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City of Hope to buy Cancer Treatment Center of America for $390M

City of Hope, a prominent not-for-profit cancer researcher and treatment provider, said Wednesday it plans to buy Cancer Treatment Centers of America.

The deal, expected to close early next year pending regulatory approval, would create a large network of inpatient and outpatient oncology care that would serve an estimated 115,000 patients annually. The definitive agreement holds that Duarte, California-based City of Hope would pay $390 million for CTCA, based in Boca Raton, Florida.

“In Cancer Treatment Centers of America, we found an organization that shares with us that nonnegotiable value of putting patients first, the urgency of eliminating cancer and the commitment to delivering high-quality care,” City of Hope CEO Robert Stone said in an interview.

The transaction would unite two cancer specialists with decidedly different backgrounds. City of Hope is among 71 National Cancer Institute-designed cancer centers in the country. It’s a distinction the federal agency grants to providers

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State data reveal fentanyl’s fatal role across age groups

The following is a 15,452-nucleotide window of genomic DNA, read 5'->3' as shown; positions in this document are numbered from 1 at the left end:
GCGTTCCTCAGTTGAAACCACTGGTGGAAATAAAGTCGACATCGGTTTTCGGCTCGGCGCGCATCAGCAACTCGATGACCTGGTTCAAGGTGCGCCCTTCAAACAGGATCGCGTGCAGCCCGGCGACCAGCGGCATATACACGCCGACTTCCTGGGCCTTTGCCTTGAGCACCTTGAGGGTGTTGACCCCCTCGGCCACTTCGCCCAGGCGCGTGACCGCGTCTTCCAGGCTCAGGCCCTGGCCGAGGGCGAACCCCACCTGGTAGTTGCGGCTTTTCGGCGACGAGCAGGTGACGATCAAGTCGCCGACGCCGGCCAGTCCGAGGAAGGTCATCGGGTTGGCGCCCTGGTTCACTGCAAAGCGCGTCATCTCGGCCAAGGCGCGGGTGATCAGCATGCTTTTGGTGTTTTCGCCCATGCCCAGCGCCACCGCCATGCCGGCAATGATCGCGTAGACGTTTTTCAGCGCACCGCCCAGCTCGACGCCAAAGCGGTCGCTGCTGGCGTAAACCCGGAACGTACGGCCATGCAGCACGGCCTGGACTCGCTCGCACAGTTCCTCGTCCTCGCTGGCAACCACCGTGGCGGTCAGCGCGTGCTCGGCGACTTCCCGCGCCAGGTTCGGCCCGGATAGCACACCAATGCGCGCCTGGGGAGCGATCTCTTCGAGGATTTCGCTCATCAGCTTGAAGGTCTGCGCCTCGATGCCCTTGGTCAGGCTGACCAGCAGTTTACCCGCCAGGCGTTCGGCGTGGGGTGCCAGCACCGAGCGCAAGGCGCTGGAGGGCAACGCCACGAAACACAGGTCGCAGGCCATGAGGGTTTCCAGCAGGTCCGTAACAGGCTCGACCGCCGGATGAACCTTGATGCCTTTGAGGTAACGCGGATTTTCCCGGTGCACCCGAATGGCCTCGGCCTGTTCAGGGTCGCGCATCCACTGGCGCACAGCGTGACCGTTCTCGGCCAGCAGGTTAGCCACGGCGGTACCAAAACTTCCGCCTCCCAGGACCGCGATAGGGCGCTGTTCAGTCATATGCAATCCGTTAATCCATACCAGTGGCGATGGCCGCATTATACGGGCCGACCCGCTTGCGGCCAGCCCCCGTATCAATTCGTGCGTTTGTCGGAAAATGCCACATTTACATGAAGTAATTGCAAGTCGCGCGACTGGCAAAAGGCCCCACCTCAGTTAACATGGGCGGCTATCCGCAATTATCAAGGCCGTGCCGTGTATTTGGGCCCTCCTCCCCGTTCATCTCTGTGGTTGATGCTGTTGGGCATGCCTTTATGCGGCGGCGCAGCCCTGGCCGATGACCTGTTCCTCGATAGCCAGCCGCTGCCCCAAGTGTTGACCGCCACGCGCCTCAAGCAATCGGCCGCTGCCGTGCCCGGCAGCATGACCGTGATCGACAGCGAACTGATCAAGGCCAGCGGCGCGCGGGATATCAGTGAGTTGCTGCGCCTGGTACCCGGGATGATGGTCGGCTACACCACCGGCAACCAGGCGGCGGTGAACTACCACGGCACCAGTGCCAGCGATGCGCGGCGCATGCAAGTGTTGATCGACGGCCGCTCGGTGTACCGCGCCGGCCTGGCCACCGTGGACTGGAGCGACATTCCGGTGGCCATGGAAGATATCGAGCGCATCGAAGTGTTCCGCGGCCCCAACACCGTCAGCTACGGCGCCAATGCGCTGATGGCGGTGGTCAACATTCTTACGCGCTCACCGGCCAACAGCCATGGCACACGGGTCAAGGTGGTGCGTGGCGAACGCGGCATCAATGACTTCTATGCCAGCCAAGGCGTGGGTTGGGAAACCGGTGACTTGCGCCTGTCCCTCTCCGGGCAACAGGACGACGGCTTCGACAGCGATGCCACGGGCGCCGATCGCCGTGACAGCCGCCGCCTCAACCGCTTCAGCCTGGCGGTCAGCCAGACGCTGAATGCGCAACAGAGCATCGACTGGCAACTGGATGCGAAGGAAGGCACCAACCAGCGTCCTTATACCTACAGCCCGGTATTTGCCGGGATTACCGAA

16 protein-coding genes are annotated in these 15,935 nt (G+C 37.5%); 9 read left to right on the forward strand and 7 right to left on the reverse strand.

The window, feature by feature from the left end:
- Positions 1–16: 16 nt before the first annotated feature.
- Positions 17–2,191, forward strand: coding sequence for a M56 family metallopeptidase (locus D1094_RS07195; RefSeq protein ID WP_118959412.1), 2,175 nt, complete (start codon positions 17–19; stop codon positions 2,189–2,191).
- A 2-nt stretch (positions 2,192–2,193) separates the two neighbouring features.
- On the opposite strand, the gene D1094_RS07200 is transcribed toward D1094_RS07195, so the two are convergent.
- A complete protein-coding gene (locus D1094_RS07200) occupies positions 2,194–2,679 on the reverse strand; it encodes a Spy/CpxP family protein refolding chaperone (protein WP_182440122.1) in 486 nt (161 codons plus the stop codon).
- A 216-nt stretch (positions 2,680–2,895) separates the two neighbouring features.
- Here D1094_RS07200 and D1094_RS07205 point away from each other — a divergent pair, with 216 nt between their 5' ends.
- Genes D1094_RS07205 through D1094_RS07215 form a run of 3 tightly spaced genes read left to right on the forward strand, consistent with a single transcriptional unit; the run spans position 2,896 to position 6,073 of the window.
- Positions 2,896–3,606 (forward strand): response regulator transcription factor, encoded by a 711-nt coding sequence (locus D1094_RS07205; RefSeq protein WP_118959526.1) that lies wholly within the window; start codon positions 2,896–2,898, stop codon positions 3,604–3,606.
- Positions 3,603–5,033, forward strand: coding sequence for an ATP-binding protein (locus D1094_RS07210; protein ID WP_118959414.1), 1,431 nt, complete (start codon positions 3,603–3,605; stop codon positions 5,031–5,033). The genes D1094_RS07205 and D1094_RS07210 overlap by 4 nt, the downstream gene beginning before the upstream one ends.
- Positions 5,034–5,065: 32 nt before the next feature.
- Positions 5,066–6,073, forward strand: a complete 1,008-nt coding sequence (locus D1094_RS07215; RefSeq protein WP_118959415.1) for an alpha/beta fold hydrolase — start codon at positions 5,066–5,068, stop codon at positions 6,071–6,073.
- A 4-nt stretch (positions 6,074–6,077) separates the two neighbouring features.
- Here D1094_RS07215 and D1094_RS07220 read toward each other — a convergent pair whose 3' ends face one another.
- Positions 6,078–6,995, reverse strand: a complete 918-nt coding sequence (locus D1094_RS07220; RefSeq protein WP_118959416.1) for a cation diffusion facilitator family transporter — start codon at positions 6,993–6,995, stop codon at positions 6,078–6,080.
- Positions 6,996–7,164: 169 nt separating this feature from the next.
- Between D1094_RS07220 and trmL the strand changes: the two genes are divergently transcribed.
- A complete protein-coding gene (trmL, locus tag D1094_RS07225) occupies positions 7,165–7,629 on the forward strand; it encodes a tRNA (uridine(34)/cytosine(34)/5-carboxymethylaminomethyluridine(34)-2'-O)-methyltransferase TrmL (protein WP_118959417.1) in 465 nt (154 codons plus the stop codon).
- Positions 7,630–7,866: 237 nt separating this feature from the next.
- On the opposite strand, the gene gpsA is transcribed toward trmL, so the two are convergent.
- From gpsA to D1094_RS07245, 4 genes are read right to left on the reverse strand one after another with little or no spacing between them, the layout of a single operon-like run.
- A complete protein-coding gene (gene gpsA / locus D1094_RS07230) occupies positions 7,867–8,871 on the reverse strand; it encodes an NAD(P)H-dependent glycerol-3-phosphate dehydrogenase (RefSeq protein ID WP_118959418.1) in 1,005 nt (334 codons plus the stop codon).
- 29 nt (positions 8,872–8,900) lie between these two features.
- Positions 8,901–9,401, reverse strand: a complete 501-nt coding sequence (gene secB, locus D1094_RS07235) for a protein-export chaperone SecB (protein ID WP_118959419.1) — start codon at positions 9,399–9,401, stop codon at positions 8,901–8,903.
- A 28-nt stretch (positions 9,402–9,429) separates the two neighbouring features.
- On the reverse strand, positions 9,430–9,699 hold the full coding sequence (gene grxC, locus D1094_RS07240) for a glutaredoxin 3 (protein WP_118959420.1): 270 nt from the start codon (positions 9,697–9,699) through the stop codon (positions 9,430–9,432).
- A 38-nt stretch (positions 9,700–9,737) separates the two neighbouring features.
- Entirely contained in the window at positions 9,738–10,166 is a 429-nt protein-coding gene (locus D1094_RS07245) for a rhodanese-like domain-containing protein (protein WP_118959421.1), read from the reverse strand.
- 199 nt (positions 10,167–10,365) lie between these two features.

The chart shows fentanyl’s convergence across age groups in fatal overdoses in Washington state. Credit: Data visualization by Addictions, Drug & Alcohol Institute

Use of the illicitly manufactured opioid fentanyl has had an outsize impact on overdose deaths in Washington state – particularly among people under age 30, according to a new analysis published at the University of Washington School of Medicine. 

“For any disease or condition, mortality rates of people under 30 are typically much lower than for people 30 and older. But with fentanyl we are seeing very similar trends in terms of the rate of increase and the level of deaths. That’s not normal for any , let alone overdose,” said lead investigator Caleb Banta-Green.

He is principal research scientist at the Addictions, Drug & Alcohol Institute, housed in the Department of Psychiatry & Behavioral Sciences. Banta-Green and colleague Jason Williams co-authored the paper and

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Omicron v. delta: Battle of coronavirus mutants is critical

As the omicron coronavirus variant spreads in southern Africa and pops up in countries all around the world, scientists are anxiously watching a battle play out that could determine the future of the pandemic. Can the latest competitor to the world-dominating delta overthrow it?

Some scientists, poring over data from South Africa and the United Kingdom, suggest omicron could emerge the victor.

“It’s still early days, but increasingly, data is starting to trickle in, suggesting that omicron is likely to outcompete delta in many, if not all, places,” said Dr. Jacob Lemieux, who monitors variants for a research collaboration led by Harvard Medical School.

But others said Monday it’s too soon to know how likely it is that omicron will spread more efficiently than delta, or, if it does, how fast it might take over.